In the first of a series exploring traditional Ramadan foods, we find out why brown lentil soup is an iftar essential.
Few things say Ramadan as much as a hearty, comforting bowl of lentil soup. Variations of this quintessential fast-breaker have been enjoyed around the world at iftar time since time immemorial, but nowhere is it as ubiquitous as it is in the Middle East. After all, the origins of lentils can be traced back to this region, even if the Indian subcontinent probably lays claim to be the biggest consumers of lentils, or dal.
Not only is the humble legume one of the most nutritious ingredients around, importantly for Ramadan, it is quick and easy to cook. Many may be used to seeing a creamier, yellow-tinged version of the dish, but brown lentil soup is heartier and much more textured!
Brown lentil soup
According to Dubai-based Palestinian food blogger and culinary artisan Dima Sharif, “The choice of lentil soup back in the day was due to the fact that lentils are among the most widely available pulses everywhere and they lend themselves well to soups in terms of texture, flavor and also being a filling option.”
Typically enhanced with aromatic spices and herbs such as cumin and coriander, it also makes for a delicious, hearty dish. Packed with essential nutrients such as protein, complex carbohydrates, fiber, essential amino acids, vitamins and minerals, lentils are good for aiding digestive and heart health as well as helping to stabilize blood sugar levels – an essential consideration for iftar dishes.
“After a long day fasting, one has to pace the stomach and start with a light meal that nourishes and rehydrates, and takes away the edge of hunger after which people can go to pray before they have the full meal,” she adds. “Habit in this region had it that this light start would usually be a soup following the dates, which are the sunnah break of the fast.”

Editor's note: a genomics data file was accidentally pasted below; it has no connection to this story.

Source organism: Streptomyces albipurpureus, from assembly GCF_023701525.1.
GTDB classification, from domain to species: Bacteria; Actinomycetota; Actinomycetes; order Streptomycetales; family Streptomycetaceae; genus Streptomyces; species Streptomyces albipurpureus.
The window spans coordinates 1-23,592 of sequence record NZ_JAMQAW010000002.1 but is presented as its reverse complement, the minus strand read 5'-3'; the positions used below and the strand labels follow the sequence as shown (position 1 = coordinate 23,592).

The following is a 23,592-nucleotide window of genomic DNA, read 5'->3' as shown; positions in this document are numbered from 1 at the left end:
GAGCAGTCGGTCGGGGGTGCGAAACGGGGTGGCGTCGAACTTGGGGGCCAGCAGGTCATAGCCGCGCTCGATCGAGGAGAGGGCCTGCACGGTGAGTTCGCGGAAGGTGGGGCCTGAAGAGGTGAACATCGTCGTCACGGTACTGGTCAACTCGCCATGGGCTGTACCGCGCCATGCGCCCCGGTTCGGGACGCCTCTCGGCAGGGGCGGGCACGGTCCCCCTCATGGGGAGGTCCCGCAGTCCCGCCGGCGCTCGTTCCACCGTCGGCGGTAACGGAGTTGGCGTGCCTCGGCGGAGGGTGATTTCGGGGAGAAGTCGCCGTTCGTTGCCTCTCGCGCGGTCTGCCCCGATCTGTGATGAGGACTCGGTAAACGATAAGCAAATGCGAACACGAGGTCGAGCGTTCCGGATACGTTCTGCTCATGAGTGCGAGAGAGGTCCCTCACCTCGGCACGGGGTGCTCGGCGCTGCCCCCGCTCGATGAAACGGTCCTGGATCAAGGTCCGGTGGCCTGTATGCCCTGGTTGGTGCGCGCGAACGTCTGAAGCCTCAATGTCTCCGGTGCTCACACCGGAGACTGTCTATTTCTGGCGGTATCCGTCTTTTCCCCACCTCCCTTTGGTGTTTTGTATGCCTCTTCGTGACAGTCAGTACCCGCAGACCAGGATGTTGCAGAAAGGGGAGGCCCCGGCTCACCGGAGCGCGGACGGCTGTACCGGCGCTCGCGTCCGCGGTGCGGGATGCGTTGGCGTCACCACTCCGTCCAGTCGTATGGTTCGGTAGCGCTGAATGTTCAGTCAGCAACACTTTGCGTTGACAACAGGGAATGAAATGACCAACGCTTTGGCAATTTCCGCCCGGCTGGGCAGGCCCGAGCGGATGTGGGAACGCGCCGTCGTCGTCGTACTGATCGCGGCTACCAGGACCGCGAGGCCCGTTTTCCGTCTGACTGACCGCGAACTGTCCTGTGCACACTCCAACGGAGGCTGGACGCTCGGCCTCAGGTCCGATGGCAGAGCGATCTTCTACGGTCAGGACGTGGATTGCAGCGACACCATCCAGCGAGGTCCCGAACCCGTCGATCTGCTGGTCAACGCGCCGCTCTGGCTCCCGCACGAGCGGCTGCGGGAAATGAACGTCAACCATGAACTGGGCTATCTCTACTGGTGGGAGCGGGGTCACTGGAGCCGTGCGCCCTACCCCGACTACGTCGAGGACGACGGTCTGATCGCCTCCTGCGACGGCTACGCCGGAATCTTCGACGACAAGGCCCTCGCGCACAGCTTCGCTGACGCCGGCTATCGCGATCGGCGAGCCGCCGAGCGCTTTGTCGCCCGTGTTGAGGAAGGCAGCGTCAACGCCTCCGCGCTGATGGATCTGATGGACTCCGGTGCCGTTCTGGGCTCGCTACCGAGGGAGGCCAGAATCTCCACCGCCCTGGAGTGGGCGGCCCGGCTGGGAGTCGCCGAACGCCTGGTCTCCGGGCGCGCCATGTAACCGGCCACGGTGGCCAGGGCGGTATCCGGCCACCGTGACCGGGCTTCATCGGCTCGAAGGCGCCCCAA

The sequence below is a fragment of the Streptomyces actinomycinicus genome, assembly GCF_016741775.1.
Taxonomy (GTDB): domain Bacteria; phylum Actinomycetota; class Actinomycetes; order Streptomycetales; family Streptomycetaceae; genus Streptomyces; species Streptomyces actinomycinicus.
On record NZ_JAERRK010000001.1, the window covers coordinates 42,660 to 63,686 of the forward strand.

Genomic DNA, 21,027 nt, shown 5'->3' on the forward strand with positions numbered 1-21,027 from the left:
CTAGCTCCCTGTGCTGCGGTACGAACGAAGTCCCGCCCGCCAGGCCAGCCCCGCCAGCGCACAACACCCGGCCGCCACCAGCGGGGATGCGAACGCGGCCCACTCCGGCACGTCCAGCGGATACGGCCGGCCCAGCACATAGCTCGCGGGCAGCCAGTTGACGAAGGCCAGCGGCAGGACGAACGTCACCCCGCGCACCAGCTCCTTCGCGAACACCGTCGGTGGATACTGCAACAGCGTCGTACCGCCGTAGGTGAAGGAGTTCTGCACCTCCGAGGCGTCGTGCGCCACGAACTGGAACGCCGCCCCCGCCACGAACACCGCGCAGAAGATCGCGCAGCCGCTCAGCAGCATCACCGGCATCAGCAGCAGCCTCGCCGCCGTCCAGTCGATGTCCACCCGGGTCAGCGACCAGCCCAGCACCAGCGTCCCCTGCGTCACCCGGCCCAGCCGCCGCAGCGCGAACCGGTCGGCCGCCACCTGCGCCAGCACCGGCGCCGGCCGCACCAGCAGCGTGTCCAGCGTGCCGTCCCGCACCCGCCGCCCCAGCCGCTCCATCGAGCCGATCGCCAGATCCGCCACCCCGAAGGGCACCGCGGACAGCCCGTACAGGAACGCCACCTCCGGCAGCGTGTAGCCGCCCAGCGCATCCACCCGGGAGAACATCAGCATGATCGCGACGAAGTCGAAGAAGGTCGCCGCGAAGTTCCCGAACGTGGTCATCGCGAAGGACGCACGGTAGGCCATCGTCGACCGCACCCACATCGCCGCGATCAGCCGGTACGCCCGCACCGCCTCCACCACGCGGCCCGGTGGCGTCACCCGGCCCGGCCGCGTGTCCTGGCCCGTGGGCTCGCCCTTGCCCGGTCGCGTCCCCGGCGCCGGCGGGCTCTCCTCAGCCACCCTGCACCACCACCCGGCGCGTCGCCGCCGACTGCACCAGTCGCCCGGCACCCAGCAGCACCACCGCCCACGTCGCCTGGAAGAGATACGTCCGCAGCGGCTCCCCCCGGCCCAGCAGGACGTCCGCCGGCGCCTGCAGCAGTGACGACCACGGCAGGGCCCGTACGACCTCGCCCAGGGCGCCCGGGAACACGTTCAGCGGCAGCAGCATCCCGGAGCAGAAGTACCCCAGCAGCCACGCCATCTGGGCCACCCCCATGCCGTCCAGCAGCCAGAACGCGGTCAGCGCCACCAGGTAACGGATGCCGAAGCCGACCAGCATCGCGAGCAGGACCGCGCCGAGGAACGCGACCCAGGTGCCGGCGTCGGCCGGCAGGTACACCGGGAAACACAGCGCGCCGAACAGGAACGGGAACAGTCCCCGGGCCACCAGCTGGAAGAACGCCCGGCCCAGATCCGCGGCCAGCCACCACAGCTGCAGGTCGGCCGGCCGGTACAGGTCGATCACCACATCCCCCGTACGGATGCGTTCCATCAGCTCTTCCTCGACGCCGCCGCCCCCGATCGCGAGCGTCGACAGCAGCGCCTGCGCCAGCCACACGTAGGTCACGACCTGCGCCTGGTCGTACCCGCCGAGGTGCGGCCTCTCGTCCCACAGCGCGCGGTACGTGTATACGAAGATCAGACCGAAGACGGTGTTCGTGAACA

So embedded into the Ramadan culture is this lentil soup that it was the only thing that helped Sharif overcome her feelings of homesickness during her first Ramadan away from family.
“Lentil soup was the only remedy, making me feel comforted,” she recalls. “I insisted on having it every single day and wouldn’t even try any other soup because at the time when the Athan was called and iftar would begin, I would get so homesick. I’d never experienced that moment without the family being together before, and I didn’t know how emotional the experience was for me… how essential that little gathering on the Iftar table was to me, until I had to do it alone for the first time.
“To date, even if I make another soup, I will always have lentil soup on my menu!”
While there are hundreds of lentil varieties out there, red lentils are the most popularly used for the Ramadan soups. However, here Sharif shares one of her signature recipes for brown lentil soup, or shorbat addas.
• 1 Cup Brown Lentils, washed and drained
• 1 medium onion, chopped finely
• 4 cloves garlic, crushed
• 8 cups chicken broth (or bone broth)
• 1 tsp cumin seeds
• 4 cardamom pods
• 3 cloves
• 4 black peppercorns
• 1 bay leaf
• 2 small cinnamon sticks
• Salt & pepper to taste
• 1 bunch, finely chopped coriander
• A dash of extra virgin olive oil
• Toasted pine nuts, for garnish
1. Heat the oil and add the crushed garlic and chopped onions. Cook until translucent but not browned. Add the washed lentils and stir to mix. Season with salt and black pepper. Pour the broth over and stir, scraping the bottom of pot to deglaze. Add the spices and stir again. Bring to a gentle boil, seal with the lid and cook for 30-40 minutes.
2. Meanwhile, in a small skillet, heat 2 tsp of olive oil in a small frying pan and stir-fry the coriander with 1 clove of finely chopped garlic, only until the coriander is wilted. Add the mixture to the soup and stir well.
3. Serve hot garnished with toasted pine nuts and a wedge of lime, with bread on the side.
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